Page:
“I do genuinely believe that the work that we do as therapists creates ripple effects. It changes people’s brains; it creates new attachments.” ~Jess Sprengle

Spoiler Alert: The Cranky Therapist is not at all cranky. At least, this is the conclusion I came to after our chat. Instead, Jess Sprengle, the meme queen behind a catchy social persona, manages her private practice as well as her popular profiles and keeps herself grounded, in part, because she does her own work. 

“So many people come to this work and do this work to heal parts of themselves. I know that that’s true.” It certainly is for Jess. It’s important to highlight for folks that as therapists, we get something out of the therapy and that’s part of what motivates us to choose this profession. 

That said, there’s an opposite side of the coin: workaholism. 

While empathy is critical in what we do, we can push that resource to its limits, adding more clients to our roster when we just don’t have the time, space, or capacity to do so. Jess approaches her own tendencies towards workaholism with honesty (another key ingredient to this work). “As a human being, I want love and validation [ ] regardless of whether or not I’m a therapist,” she says, adding, “but I don’t have to get it through working myself to death. I can have relationships with people who don’t pay me.”

Jess credits social media, specifically her IG and TikTok accounts, for providing a new outlet through which she can bond. “So much of why I started this account was really to show up authentically, to give my voice to people who needed it. And also to, I guess, provide education in a way that was accessible.”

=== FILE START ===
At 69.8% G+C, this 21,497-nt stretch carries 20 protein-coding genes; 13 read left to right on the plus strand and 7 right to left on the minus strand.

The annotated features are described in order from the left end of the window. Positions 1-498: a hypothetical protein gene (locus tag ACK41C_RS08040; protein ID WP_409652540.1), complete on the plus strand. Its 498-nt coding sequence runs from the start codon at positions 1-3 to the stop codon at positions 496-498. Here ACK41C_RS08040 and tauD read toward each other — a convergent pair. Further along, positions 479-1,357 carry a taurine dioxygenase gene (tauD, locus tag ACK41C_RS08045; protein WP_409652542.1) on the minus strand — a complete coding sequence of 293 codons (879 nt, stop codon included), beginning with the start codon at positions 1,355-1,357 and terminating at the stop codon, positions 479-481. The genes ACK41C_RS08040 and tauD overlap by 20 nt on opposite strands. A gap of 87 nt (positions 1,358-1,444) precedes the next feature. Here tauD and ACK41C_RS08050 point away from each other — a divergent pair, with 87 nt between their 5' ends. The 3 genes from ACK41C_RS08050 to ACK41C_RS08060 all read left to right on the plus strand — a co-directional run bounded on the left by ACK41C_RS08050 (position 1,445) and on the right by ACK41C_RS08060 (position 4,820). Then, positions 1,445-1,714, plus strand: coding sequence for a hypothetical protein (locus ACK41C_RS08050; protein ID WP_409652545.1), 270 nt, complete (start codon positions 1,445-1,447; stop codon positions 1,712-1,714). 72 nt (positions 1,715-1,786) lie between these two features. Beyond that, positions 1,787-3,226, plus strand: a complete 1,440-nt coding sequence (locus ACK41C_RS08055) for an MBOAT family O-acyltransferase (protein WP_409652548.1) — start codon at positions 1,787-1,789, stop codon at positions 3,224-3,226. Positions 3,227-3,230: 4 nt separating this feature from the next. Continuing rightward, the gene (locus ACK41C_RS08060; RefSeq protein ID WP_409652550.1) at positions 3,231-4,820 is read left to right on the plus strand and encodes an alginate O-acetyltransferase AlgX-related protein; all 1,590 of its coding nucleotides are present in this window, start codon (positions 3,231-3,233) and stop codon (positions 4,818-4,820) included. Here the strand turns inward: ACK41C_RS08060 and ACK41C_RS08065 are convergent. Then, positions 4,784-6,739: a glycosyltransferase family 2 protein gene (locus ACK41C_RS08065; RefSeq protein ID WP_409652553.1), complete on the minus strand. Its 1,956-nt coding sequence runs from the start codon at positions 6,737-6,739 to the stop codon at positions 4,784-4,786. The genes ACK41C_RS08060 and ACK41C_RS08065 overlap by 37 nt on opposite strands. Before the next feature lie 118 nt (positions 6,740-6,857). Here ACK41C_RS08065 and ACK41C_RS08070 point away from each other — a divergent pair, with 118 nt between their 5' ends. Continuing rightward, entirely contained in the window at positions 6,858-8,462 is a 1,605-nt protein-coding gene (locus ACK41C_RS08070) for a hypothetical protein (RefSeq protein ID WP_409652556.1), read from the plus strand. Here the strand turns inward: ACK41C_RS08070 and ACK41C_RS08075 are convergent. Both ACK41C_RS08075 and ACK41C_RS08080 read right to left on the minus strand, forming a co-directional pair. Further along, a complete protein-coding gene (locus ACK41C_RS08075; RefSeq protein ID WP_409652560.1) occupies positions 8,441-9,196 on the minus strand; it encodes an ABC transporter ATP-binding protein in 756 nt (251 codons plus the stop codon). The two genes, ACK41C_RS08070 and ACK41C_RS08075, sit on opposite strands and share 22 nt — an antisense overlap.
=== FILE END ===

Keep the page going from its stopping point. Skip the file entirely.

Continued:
Yes, followers can and do base assumptions about Jess’ private life/profession/looks, you name it. She appreciates the privilege of her visibility while also admitting that those assumptions hurt. That’s where the lessons she’s learned from her own healing journey keep her from spiraling. “I didn’t create the account to have followers. I created the account because I wanted to do something particular, which I do feel like I’m doing.” 


NARM: NeuroAffective Relational Model






Jess Sprengle owns and operates a private practice in Austin, TX specializing in the care and treatment of adolescents, young adults, adults, and families impacted by eating disorders, disordered eating, body image disturbances, and adjacent issues. She is a champion of freedom, justice, and liberation for all people and all bodies and practices from an intersectional, social justice-aligned lens. Jess considers herself to be a “radically genuine” therapist and seeks to embody authenticity and “humanness” with clients. She brings this to the social media world through her instagram account, @thecrankytherapist, and Twitter, @JessSprengleLPC.

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